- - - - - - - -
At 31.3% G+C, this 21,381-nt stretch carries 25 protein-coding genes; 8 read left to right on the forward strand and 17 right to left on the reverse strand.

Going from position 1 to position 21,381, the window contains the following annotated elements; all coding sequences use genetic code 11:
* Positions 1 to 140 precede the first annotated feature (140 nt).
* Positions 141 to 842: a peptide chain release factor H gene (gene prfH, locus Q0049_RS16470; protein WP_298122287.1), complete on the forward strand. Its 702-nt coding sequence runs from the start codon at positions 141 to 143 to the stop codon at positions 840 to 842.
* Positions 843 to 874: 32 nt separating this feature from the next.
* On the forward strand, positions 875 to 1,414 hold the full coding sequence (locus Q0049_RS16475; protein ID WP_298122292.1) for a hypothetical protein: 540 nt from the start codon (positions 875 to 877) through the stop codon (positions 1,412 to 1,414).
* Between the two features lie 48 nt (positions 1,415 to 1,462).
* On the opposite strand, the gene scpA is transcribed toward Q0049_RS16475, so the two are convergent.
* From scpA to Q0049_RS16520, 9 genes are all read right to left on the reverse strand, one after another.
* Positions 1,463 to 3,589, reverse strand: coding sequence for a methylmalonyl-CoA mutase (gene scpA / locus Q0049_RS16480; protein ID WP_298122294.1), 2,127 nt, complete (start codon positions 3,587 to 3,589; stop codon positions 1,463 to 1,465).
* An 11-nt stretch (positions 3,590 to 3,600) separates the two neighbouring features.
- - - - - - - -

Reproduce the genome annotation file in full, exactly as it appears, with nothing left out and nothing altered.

At 31.3% G+C, this 21,381-nt stretch carries 25 protein-coding genes; 8 read left to right on the forward strand and 17 right to left on the reverse strand.

Going from position 1 to position 21,381, the window contains the following annotated elements; all coding sequences use genetic code 11:
* Positions 1 to 140 precede the first annotated feature (140 nt).
* Positions 141 to 842: a peptide chain release factor H gene (gene prfH, locus Q0049_RS16470; protein WP_298122287.1), complete on the forward strand. Its 702-nt coding sequence runs from the start codon at positions 141 to 143 to the stop codon at positions 840 to 842.
* Positions 843 to 874: 32 nt separating this feature from the next.
* On the forward strand, positions 875 to 1,414 hold the full coding sequence (locus Q0049_RS16475; protein ID WP_298122292.1) for a hypothetical protein: 540 nt from the start codon (positions 875 to 877) through the stop codon (positions 1,412 to 1,414).
* Between the two features lie 48 nt (positions 1,415 to 1,462).
* On the opposite strand, the gene scpA is transcribed toward Q0049_RS16475, so the two are convergent.
* From scpA to Q0049_RS16520, 9 genes are all read right to left on the reverse strand, one after another.
* Positions 1,463 to 3,589, reverse strand: coding sequence for a methylmalonyl-CoA mutase (gene scpA / locus Q0049_RS16480; protein ID WP_298122294.1), 2,127 nt, complete (start codon positions 3,587 to 3,589; stop codon positions 1,463 to 1,465).
* An 11-nt stretch (positions 3,590 to 3,600) separates the two neighbouring features.